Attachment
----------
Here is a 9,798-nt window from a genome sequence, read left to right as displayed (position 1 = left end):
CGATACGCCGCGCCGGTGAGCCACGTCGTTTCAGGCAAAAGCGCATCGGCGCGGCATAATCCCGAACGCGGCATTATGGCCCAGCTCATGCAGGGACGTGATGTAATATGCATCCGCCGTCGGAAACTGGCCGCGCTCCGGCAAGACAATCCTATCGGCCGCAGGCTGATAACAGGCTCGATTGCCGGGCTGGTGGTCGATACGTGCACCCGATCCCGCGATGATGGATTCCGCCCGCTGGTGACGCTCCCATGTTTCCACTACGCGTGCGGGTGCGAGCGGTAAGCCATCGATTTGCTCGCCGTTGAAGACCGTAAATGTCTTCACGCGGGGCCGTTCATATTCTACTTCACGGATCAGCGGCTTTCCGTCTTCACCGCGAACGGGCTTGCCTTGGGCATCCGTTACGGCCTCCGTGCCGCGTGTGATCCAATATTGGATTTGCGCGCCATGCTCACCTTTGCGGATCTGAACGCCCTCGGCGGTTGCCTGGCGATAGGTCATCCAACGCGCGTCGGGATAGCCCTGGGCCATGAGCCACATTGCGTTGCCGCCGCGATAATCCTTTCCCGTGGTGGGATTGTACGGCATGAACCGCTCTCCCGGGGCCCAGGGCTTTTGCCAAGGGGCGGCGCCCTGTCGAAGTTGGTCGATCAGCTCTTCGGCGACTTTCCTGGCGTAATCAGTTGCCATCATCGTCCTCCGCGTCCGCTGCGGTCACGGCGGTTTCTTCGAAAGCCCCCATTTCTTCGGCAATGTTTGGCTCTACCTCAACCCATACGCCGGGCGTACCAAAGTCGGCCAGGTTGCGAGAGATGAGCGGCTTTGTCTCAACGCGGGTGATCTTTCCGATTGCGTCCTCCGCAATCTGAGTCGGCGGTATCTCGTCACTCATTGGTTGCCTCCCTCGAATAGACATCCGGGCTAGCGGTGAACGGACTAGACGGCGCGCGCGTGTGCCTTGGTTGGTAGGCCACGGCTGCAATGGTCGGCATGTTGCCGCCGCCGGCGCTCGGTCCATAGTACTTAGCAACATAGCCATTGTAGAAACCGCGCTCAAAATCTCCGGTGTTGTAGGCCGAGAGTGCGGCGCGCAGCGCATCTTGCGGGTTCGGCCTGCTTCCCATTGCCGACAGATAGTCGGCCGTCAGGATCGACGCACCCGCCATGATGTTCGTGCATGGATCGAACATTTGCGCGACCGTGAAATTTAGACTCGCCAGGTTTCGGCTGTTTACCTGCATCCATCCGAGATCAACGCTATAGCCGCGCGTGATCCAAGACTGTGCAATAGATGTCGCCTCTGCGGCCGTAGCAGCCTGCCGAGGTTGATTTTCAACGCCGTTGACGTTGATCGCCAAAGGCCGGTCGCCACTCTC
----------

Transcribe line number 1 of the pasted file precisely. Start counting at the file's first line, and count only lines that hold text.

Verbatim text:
Here is a 9,798-nt window from a genome sequence, read left to right as displayed (position 1 = left end):